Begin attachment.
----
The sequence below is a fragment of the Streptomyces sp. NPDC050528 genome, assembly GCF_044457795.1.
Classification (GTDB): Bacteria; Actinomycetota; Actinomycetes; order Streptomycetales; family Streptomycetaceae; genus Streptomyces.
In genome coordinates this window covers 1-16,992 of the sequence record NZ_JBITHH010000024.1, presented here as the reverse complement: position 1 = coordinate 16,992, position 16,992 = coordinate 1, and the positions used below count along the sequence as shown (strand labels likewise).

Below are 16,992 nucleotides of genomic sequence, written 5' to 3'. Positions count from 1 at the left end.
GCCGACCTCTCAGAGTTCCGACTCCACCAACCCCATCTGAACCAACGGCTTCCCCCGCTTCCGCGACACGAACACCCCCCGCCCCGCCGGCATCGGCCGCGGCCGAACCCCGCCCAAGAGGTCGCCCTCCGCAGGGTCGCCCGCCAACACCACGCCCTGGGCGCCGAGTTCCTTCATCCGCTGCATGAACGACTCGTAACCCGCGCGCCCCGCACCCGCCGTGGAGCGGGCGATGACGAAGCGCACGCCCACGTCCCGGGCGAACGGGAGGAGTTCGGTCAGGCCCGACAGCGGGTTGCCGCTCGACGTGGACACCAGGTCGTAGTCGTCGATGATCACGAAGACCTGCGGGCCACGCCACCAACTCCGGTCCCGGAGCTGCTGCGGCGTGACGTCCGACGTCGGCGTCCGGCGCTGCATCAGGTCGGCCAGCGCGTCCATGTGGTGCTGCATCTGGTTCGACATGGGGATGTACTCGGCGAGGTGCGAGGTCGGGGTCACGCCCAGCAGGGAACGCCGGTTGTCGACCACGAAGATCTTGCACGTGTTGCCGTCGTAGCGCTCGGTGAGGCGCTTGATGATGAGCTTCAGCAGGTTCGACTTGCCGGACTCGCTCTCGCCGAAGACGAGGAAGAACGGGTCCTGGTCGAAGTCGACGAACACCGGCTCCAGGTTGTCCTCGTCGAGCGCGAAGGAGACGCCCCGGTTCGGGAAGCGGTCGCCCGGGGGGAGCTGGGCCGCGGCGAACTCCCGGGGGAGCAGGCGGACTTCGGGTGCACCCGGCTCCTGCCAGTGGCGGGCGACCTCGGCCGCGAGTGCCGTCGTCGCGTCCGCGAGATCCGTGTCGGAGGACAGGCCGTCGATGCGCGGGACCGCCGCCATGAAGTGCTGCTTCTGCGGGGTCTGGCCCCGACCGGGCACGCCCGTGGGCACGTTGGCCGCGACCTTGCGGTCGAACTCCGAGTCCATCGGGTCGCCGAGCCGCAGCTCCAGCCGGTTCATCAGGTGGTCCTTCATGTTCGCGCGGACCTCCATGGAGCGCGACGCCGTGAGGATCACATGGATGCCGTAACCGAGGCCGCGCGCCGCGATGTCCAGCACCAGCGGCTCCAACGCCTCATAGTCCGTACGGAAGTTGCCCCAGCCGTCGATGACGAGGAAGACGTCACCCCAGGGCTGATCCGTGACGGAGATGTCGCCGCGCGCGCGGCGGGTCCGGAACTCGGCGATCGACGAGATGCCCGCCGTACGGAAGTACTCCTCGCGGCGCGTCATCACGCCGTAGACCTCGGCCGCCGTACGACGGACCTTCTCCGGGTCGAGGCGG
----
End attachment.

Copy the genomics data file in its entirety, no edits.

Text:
The sequence below is a fragment of the Streptomyces sp. NPDC050528 genome, assembly GCF_044457795.1.
Classification (GTDB): Bacteria; Actinomycetota; Actinomycetes; order Streptomycetales; family Streptomycetaceae; genus Streptomyces.
In genome coordinates this window covers 1-16,992 of the sequence record NZ_JBITHH010000024.1, presented here as the reverse complement: position 1 = coordinate 16,992, position 16,992 = coordinate 1, and the positions used below count along the sequence as shown (strand labels likewise).

Below are 16,992 nucleotides of genomic sequence, written 5' to 3'. Positions count from 1 at the left end.
GCCGACCTCTCAGAGTTCCGACTCCACCAACCCCATCTGAACCAACGGCTTCCCCCGCTTCCGCGACACGAACACCCCCCGCCCCGCCGGCATCGGCCGCGGCCGAACCCCGCCCAAGAGGTCGCCCTCCGCAGGGTCGCCCGCCAACACCACGCCCTGGGCGCCGAGTTCCTTCATCCGCTGCATGAACGACTCGTAACCCGCGCGCCCCGCACCCGCCGTGGAGCGGGCGATGACGAAGCGCACGCCCACGTCCCGGGCGAACGGGAGGAGTTCGGTCAGGCCCGACAGCGGGTTGCCGCTCGACGTGGACACCAGGTCGTAGTCGTCGATGATCACGAAGACCTGCGGGCCACGCCACCAACTCCGGTCCCGGAGCTGCTGCGGCGTGACGTCCGACGTCGGCGTCCGGCGCTGCATCAGGTCGGCCAGCGCGTCCATGTGGTGCTGCATCTGGTTCGACATGGGGATGTACTCGGCGAGGTGCGAGGTCGGGGTCACGCCCAGCAGGGAACGCCGGTTGTCGACCACGAAGATCTTGCACGTGTTGCCGTCGTAGCGCTCGGTGAGGCGCTTGATGATGAGCTTCAGCAGGTTCGACTTGCCGGACTCGCTCTCGCCGAAGACGAGGAAGAACGGGTCCTGGTCGAAGTCGACGAACACCGGCTCCAGGTTGTCCTCGTCGAGCGCGAAGGAGACGCCCCGGTTCGGGAAGCGGTCGCCCGGGGGGAGCTGGGCCGCGGCGAACTCCCGGGGGAGCAGGCGGACTTCGGGTGCACCCGGCTCCTGCCAGTGGCGGGCGACCTCGGCCGCGAGTGCCGTCGTCGCGTCCGCGAGATCCGTGTCGGAGGACAGGCCGTCGATGCGCGGGACCGCCGCCATGAAGTGCTGCTTCTGCGGGGTCTGGCCCCGACCGGGCACGCCCGTGGGCACGTTGGCCGCGACCTTGCGGTCGAACTCCGAGTCCATCGGGTCGCCGAGCCGCAGCTCCAGCCGGTTCATCAGGTGGTCCTTCATGTTCGCGCGGACCTCCATGGAGCGCGACGCCGTGAGGATCACATGGATGCCGTAACCGAGGCCGCGCGCCGCGATGTCCAGCACCAGCGGCTCCAACGCCTCATAGTCCGTACGGAAGTTGCCCCAGCCGTCGATGACGAGGAAGACGTCACCCCAGGGCTGATCCGTGACGGAGATGTCGCCGCGCGCGCGGCGGGTCCGGAACTCGGCGATCGACGAGATGCCCGCCGTACGGAAGTACTCCTCGCGGCGCGTCATCACGCCGTAGACCTCGGCCGCCGTACGACGGACCTTCTCCGGGTCGAGGCGG